No Bones About It: Girls Benefit From Weight-Bearing Exercise
By Editorial Staff
Adolescent girls who participate in sports may benefit from more than just the team environment and consistent exercise routine. Participation in high-impact, weight-bearing activities that involve running and jumping during junior high and high school also makes them more likely to have stronger bones later in life, according to a recent study.
The study, published in the British Journal of Sports Medicine, suggests that postmenopausal women who participated in weight-bearing exercise during adolescence have stronger bones than women who participated in "lighter activities" during adolescence. The researchers measured the bone mineral content (BMC) and other variables of bone health in 46 women between the ages of 52 and 73, all of whom had participated in exercise between the ages of 12 and 18. However, only 16 had participated in high-impact, weight-bearing exercise (running and jumping); the remaining 30 had participated in low-impact, non-weight-bearing exercise such as swimming.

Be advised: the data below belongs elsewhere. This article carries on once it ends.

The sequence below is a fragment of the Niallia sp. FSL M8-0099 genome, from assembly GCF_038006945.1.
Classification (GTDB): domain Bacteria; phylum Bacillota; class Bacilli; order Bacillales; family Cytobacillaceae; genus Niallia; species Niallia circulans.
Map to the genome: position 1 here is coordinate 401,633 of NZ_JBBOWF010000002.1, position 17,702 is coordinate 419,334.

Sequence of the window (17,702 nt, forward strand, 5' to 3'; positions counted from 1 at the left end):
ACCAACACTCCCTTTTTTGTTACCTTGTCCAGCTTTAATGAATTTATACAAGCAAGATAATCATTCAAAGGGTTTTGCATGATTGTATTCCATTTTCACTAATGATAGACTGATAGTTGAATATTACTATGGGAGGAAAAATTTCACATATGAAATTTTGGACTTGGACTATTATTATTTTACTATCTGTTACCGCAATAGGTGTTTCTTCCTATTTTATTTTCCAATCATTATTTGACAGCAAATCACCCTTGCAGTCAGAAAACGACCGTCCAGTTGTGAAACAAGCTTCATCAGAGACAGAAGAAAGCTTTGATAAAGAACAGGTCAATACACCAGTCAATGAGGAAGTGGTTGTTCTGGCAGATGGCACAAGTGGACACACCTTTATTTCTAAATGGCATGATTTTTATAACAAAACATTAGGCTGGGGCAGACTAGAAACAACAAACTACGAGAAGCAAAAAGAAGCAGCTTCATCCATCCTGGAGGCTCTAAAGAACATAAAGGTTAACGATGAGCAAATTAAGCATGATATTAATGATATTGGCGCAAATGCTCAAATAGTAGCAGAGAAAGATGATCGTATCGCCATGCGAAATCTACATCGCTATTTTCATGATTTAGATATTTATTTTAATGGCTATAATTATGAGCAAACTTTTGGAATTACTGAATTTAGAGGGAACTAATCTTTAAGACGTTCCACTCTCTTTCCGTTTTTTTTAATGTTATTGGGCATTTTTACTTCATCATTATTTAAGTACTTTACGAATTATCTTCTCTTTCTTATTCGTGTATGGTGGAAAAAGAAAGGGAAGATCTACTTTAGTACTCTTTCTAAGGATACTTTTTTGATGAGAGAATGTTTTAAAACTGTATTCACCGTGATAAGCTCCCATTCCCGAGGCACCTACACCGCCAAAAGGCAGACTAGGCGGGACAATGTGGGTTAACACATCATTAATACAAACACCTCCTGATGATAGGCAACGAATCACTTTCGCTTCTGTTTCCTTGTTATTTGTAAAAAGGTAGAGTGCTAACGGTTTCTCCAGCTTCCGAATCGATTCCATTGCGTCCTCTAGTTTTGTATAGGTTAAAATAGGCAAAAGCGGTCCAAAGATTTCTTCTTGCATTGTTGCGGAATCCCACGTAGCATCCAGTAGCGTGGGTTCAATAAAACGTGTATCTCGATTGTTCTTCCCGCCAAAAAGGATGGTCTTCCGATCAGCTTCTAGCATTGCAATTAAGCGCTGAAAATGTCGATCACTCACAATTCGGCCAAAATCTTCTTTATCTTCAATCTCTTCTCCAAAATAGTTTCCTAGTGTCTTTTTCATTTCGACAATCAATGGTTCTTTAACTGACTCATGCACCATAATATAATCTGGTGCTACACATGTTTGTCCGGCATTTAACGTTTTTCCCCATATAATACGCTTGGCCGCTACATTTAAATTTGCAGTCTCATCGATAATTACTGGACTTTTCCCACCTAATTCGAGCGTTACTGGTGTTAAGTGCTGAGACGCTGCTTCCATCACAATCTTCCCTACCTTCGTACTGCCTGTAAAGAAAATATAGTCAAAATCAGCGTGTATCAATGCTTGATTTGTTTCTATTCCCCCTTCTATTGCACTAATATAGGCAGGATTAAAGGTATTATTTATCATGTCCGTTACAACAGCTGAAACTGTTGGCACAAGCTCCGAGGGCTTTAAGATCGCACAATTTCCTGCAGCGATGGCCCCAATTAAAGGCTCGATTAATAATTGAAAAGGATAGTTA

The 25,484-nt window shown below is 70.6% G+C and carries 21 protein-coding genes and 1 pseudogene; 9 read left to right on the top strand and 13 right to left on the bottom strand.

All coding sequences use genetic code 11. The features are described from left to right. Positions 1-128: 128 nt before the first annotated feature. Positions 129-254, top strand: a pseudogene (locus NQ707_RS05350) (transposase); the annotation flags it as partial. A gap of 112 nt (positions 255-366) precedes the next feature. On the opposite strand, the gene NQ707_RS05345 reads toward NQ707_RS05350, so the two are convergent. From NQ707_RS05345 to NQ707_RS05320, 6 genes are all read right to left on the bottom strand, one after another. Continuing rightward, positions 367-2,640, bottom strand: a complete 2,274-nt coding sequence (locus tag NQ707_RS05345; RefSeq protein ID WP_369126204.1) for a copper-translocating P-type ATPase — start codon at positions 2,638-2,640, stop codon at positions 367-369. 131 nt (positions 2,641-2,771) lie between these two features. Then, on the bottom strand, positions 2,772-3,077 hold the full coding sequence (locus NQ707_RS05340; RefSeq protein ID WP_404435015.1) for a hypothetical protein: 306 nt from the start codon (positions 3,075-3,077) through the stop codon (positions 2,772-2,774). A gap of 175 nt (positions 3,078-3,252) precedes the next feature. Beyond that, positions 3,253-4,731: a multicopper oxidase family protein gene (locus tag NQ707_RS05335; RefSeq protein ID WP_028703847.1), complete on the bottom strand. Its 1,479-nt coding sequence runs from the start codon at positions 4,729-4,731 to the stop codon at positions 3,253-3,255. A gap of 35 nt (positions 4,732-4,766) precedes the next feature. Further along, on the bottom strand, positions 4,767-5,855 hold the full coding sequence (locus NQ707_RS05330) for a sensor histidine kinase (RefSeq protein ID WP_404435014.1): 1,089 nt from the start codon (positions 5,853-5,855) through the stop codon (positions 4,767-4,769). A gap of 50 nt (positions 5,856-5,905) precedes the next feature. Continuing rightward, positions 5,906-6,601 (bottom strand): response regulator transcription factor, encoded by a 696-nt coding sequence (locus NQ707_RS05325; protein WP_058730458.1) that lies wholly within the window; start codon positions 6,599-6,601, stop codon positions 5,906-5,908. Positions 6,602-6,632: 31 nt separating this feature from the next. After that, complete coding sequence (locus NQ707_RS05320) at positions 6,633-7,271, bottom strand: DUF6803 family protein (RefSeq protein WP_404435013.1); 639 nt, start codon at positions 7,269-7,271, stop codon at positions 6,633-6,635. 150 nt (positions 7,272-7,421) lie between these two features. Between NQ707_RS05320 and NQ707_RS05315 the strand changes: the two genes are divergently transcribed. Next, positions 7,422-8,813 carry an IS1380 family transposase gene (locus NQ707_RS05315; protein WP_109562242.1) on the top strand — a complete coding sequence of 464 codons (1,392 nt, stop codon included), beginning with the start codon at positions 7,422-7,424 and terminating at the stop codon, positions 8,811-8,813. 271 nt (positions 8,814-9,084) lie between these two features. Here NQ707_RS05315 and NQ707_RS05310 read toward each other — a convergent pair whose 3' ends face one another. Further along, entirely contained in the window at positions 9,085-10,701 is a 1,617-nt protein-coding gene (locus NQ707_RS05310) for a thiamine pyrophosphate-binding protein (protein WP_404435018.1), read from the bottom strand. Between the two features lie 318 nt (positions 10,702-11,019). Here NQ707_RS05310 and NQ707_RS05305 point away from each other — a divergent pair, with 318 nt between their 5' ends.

Results showed that the 16 women who participated in high- impact, weight-bearing exercise had significantly greater BMC than the 30 women who did not, leading the researchers to conclude: "Weight-bearing exercise in youth affects bone, and these effects may be preserved as BMC, geometric and structural advantages even after 40 years."
Talk to your doctor about the significant benefits of strong bones and ways to ensure bone health for a lifetime. To view the abstract of the study, "Adolescent Exercise Associated With Long-Term Superior Measures of Bone Geometry," visit www.bjsm.